The Beauty and/of the Gimmick

Elizabeth Berkowitz
Sep 18, 2013 11:01PM

“Gimmick” is a seemingly derogatory word, conjuring an image of a gullible audience lured to a sub-par product by clanging bells and flashing lights. Yet, outside of the conventional marketplace, the gimmick has the potential to adopt a different, perhaps less condemnatory tone. With art, where “commodity” value emphasizes intangible benefits far outweighing physical form, the “gimmick” of certain works draws viewers in to the piece and fosters close engagement (once the noise has cleared and the dust has settled). The art-gimmick also exists as “style.” In the best cases, style inspires an immediate attraction or revulsion, a means to the end of closer examination. In the worst cases, a style-gimmick becomes a trademark, and the visual consumer values the thrill of identifying an artist via his or her style over the contributions of the piece as a whole.

I write this having just seen the James Turrell show at the Guggenheim. Turrell’s Aten Reign brilliantly recast the Wright interior: instead of experiencing the vertical motion of one ring spiraling up to the building ceiling, Turrell flattened such rings into a single image of concentric circles. Motion was no longer vertical, but rather horizontal, as the changing colors of light simply re-dyed flattened concentric planes. Yet, most telling, was experiencing Afrum I (White) from 1967. Shreds of light shaped into two quadrilaterals met in the corner of a darkened room, creating a vacillating illusion of a cube projecting outward from the wall, or merely two, touching flat planes, depending on the angle of approach. As viewers moved around the work, many of them marveled at the changing optics, and were enthralled by the trick of the eye. Several spent time explaining the image’s mechanics, while others ran their hands “through” the “cube,” just to prove to themselves that it was in fact, merely an illusion. This wonder, the illusion of Afrum I, is a gimmick. A flash of light (literally) attracts viewer attention: bright, white, appealing, enticing, and endlessly captivating as one marveled at the cube now present, now absent. Yet! This was no ordinary gimmick. From initial wonder, many viewers moved towards connection—whether the hand in front of the “cube” or the debate about “how it’s done”. Such connection leads to appreciation—when the novelty has been exhausted and cast aside, one was left with the beauty of an ephemeral moment, an object which existed only in the mind’s eye, and only sometimes, from certain angles. In its transitory state, gone the moment the lights go out or the full room is illuminated, Afrum I needs the gimmick to bring its viewers to a moment of more meaningful contemplation.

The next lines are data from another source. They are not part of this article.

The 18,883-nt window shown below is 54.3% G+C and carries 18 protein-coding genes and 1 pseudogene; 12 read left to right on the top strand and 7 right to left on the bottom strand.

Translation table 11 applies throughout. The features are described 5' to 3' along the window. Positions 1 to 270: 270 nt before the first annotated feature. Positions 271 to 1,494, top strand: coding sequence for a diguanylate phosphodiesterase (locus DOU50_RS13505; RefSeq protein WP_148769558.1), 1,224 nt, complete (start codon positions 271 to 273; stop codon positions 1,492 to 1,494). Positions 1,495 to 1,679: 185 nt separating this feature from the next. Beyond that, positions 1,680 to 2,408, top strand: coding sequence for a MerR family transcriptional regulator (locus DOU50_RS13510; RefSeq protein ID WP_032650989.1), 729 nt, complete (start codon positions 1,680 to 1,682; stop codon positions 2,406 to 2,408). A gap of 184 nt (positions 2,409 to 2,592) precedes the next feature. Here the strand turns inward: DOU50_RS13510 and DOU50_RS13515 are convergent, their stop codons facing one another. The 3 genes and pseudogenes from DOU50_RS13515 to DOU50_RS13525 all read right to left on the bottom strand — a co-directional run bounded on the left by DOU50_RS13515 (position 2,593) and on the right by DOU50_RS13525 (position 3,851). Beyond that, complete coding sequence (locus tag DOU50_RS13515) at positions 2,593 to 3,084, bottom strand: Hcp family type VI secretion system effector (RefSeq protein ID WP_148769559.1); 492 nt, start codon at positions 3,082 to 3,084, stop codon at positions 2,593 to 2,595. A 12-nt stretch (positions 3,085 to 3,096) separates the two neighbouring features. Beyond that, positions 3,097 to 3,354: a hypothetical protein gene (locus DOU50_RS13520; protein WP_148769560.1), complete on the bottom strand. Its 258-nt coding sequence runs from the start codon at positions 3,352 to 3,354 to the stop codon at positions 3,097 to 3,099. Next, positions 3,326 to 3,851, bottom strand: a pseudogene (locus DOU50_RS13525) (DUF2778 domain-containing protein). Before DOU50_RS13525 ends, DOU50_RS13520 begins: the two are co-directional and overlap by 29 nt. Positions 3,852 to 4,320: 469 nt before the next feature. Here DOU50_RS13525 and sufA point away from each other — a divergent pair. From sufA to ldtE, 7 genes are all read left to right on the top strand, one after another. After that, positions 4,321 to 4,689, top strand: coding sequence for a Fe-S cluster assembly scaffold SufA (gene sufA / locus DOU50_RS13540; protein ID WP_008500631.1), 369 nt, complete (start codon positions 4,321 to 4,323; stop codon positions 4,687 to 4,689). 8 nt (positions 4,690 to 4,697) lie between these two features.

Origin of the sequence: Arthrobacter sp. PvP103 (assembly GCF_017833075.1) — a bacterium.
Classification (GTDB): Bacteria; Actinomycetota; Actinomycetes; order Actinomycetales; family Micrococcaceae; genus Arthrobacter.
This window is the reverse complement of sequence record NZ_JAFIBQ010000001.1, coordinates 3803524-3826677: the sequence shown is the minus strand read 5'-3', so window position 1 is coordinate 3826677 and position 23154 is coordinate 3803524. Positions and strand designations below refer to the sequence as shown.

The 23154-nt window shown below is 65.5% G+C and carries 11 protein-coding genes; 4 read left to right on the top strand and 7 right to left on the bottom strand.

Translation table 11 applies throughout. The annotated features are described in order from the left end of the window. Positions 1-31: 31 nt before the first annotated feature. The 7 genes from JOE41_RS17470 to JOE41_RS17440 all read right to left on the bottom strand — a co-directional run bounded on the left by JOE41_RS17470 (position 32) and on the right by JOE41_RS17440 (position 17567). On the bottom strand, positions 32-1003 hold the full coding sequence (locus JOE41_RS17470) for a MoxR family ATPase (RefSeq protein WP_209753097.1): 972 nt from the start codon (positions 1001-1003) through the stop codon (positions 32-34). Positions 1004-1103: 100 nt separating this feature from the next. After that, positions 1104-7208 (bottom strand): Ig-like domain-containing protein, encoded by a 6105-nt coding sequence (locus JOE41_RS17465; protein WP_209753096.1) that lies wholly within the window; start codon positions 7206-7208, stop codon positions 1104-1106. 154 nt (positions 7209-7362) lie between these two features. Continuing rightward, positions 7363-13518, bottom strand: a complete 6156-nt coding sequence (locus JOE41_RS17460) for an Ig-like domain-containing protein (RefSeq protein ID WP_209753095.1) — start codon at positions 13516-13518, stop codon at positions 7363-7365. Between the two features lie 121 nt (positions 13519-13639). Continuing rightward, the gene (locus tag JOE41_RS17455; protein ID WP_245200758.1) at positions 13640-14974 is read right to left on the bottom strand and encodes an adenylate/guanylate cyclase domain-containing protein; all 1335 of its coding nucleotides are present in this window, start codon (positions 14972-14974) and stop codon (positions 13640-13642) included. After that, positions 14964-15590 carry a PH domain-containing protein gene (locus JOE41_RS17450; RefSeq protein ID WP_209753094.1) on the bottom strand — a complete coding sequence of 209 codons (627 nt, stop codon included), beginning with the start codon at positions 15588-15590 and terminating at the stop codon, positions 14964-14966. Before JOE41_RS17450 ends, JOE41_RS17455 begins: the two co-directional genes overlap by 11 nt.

Turrell’s “gimmicks” are gateways, much as one might have said of skilled technique in academic painting. Take, for example, Jacques-Louis David’s famous Oath of the Horatii (1784). Though a seemingly incongruous match with Turrell, Oath of the Horatii shares with Turrell the productive function of the gimmick. With its contrast between rigid, masculine musculature and swooning curved female bodies, set against the barest of backdrops, David’s meticulous Neoclassicism announced the import of its subject through antique detail and perfectly executed forms. Yet technical skill in this instance is an easy attractant, a gimmick, which, in the right hands, leads the viewer beyond the immediate “wow” and into the core of the narrative. Technique, the bells and whistles, allows viewers to engage with David’s image: perhaps the horror and cost of war in the rigid and unyielding men against the sad beauty of the swooning women, or myriads of other interpretations.

Another way to think of this productive gimmick is through one thesis in George Kubler’s The Shape of Time (1962). Kubler defines the moment of an artist’s “entrance,” the confluence of temperament, technique, and the needs and preferences of a particular age as the essential combination ensuring an artist’s success. The effective “gimmick,” as defined here, manifests the conditions for the artist’s entrance into broader recognition, of more widely accepted artistic merit. Turrell’s optical illusion, well-executed and, as one debates the cube’s presence/absence/composition, designed to hold the viewer’s attention longer than a simple glance, is the “way in” to recognition as a substantial work of art. Similarly, David’s carefully-rendered, skilled technique opens the door to further interpretation, the quality of his hand a ploy for viewer appeal which only later enables analysis of greater depth.

We therefore need not fear the “gimmick” in art, but rather should embrace its presence. The gimmick can be a productive, useful tool in an aesthetic experience, and in the well-constructed gimmick, one finds the potential for beauty.

Elizabeth Berkowitz